Based on their in-market experience – they also tell us that broadband providers have natural business incentives to leverage their positions as gatekeepers of the Internet in ways that would stifle innovation and limit the benefits of the Internet. They point out that, even after the Commission on a bipartisan basis announced open Internet principles in 2005, we have seen clear and troubling deviations from open practices.

Given the importance of an open Internet to our economic future, given the potentially 3 irreversible nature of some harmful practices, and given the competition issues among broadband providers, it is essential that the FCC fulfill its historic role as a cop on the beat to ensure the vitality of our communications networks and to empower and protect consumers of those networks.

Now at the same time, government must not overreach by imposing rules that are overly restrictive or that assume perfect knowledge about this dynamic and rapidly changing marketplace. We know that – to meet our broadband speed and deployment goals for the country – broadband providers must have the business incentives to invest many billions of dollars to build out their networks, the ability to run their networks effectively, and the flexibility to experiment with new business models to further drive private investment.

Today, we are adopting a set of high-level rules of the road that strikes the right balance between the imperatives. We’re adopting a framework that will increase certainty for businesses, investors, and entrepreneurs. In key respects, the interests of edge innovators – the entrepreneurs creating Internet content, services, and applications – broadband providers, and American consumers are aligned.

Innovation at the edge catalyzes consumer demand for broadband. Consumer demand spurs private investment in faster broadband networks. And faster networks spark even cooler innovation at the edge. I believe our action today will foster an ongoing cycle of massive investment, innovation and consumer demand both at the edge and in the core of our broadband networks.

Our action will strengthen the Internet job-creation engine. Our action will advance our goal of having America’s broadband networks be the freest and fastest in the world. Our action will ensure Internet freedom at home, a necessary foundation to fight for Internet freedom around the world. The crux of the order we are adopting – which is based on a strong and sound legal framework – is straightforward.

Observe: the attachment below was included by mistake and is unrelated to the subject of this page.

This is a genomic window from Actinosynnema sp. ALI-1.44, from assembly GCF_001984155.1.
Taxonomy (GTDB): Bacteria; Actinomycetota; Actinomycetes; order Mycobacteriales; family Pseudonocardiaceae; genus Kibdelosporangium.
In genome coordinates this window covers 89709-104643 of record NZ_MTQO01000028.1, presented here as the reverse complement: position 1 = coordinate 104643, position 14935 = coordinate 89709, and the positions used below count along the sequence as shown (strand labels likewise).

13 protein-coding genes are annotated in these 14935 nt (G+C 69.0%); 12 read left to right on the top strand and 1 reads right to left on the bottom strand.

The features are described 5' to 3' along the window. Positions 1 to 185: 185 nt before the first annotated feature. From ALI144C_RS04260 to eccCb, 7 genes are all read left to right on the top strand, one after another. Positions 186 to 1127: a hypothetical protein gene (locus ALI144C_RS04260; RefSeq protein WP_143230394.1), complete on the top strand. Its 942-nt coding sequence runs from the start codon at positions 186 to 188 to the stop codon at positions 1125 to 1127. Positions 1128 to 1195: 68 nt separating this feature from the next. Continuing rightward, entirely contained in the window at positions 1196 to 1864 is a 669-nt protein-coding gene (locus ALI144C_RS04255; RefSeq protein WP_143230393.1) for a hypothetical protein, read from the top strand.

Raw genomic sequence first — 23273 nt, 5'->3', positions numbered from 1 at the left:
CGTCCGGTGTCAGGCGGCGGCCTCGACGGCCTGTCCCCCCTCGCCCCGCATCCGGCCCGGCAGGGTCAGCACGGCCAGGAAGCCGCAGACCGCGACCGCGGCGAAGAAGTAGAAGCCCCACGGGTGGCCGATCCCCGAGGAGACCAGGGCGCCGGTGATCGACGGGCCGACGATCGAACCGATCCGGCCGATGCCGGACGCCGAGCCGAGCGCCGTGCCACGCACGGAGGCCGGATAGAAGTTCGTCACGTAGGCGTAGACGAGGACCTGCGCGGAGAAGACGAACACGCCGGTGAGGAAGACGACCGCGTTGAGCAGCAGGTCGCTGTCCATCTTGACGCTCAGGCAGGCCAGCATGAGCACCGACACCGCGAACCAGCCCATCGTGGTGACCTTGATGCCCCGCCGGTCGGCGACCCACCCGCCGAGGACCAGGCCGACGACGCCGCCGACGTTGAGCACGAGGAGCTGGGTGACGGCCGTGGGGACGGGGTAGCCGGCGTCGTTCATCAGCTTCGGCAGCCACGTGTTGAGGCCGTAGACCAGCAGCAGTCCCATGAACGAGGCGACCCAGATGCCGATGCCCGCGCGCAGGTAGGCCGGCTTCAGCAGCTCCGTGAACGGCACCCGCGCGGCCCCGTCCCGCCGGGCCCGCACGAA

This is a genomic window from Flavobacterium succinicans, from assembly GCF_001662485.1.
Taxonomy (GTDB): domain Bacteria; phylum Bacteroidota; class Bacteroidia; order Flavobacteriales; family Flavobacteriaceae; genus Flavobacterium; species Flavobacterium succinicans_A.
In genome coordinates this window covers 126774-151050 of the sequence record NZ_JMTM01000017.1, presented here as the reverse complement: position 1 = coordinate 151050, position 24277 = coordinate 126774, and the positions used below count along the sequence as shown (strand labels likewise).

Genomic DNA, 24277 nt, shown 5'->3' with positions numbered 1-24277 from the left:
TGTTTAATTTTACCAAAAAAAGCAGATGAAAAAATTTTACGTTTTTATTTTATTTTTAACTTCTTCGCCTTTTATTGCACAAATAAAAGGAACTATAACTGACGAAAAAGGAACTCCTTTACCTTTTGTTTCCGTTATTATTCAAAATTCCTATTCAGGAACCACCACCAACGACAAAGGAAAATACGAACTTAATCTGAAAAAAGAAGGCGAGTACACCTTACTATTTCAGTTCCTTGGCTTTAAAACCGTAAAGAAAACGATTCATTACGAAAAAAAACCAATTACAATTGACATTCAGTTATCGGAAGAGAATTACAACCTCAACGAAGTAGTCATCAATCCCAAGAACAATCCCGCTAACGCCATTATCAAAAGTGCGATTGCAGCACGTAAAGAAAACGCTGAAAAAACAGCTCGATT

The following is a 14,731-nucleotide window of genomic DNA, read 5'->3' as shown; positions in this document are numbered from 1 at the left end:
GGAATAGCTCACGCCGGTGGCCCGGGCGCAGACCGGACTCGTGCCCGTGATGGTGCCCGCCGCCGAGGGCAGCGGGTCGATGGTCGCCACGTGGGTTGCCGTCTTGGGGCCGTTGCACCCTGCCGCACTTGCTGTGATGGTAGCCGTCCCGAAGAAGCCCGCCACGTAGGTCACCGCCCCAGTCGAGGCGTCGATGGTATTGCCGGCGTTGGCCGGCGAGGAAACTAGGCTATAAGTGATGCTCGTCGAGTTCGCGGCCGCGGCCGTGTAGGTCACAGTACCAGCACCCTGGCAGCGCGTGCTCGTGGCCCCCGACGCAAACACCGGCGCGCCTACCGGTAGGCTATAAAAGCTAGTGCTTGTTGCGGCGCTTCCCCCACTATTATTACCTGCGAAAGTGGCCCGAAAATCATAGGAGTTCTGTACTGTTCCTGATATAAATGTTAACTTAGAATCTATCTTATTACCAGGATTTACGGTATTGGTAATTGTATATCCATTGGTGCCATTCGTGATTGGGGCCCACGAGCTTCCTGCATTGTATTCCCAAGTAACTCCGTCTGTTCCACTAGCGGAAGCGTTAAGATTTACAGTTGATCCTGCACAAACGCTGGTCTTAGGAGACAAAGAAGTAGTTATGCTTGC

Here are the key principles it enshrines, and the key rules designed to preserve Internet freedom and openness:4

First, consumers and innovators have a right to know the basic performance characteristics of their Internet access and how their network is being managed. The transparency rule we adopt today will give consumers and innovators the clear and simple information they need to make informed choices in choosing networks or designing the next killer app. Shining a light on network management practices will also have an important deterrent effect on bad conduct.

Second, consumers and innovators have a right to send and receive lawful traffic – to go where they want, say what they want, experiment with ideas – commercial and social, and use the devices of their choice. The rules thus prohibit the blocking of lawful content, apps, services, and the connection of devices to the network.

Third, consumers and innovators have a right to a level playing field. No central authority, public or private, should have the power to pick winners and losers on the Internet; that’s the role of the commercial market and the marketplace of ideas. So we are adopting a ban on unreasonable discrimination. And we are making clear that we are not approving so-called “pay for priority” arrangements involving fast lanes for some companies but not others. The order states that as a general rule such arrangements won’t satisfy the nonreasonable-discrimination standard – because it simply isn’t consistent with an open Internet for broadband providers to skew the marketplace by favoring one idea or application or service over another by selectively prioritizing Internet traffic.

Fourth, the rules recognize that broadband providers need meaningful flexibility to manage their networks to deal with congestion, security, and other issues. And we also recognize the importance and value of business-model experimentation, such as tiered pricing. These are practical necessities, and will help promote investment in, and expansion of, high-speed broadband networks. So, for example, the order rules make clear that broadband providers can engage in “reasonable network management”.